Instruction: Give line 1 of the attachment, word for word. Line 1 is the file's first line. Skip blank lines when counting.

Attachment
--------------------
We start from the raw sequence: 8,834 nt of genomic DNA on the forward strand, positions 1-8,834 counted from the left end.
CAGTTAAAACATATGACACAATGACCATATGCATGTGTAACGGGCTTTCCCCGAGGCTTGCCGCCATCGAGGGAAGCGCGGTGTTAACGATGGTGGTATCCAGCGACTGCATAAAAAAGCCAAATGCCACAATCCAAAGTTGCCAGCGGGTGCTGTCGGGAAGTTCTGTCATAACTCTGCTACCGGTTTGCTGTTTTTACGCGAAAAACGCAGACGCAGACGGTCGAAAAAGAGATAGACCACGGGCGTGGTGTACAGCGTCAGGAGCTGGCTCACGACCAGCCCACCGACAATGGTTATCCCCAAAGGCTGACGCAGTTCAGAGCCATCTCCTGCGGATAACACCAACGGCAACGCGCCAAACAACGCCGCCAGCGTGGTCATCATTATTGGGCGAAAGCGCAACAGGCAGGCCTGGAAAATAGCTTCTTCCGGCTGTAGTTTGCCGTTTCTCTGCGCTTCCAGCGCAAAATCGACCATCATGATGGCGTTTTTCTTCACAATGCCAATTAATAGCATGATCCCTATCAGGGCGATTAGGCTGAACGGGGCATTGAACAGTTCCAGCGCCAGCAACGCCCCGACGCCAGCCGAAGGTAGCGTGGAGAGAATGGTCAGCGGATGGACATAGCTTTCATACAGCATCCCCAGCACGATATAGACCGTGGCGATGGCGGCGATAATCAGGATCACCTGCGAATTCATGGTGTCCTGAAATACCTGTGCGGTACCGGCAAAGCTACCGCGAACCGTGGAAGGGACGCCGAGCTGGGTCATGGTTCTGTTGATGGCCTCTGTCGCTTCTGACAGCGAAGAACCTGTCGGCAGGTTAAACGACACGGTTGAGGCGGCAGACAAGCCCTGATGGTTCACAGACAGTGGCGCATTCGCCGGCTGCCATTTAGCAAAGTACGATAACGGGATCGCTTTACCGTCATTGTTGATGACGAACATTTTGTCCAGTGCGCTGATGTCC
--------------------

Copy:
We start from the raw sequence: 8,834 nt of genomic DNA on the forward strand, positions 1-8,834 counted from the left end.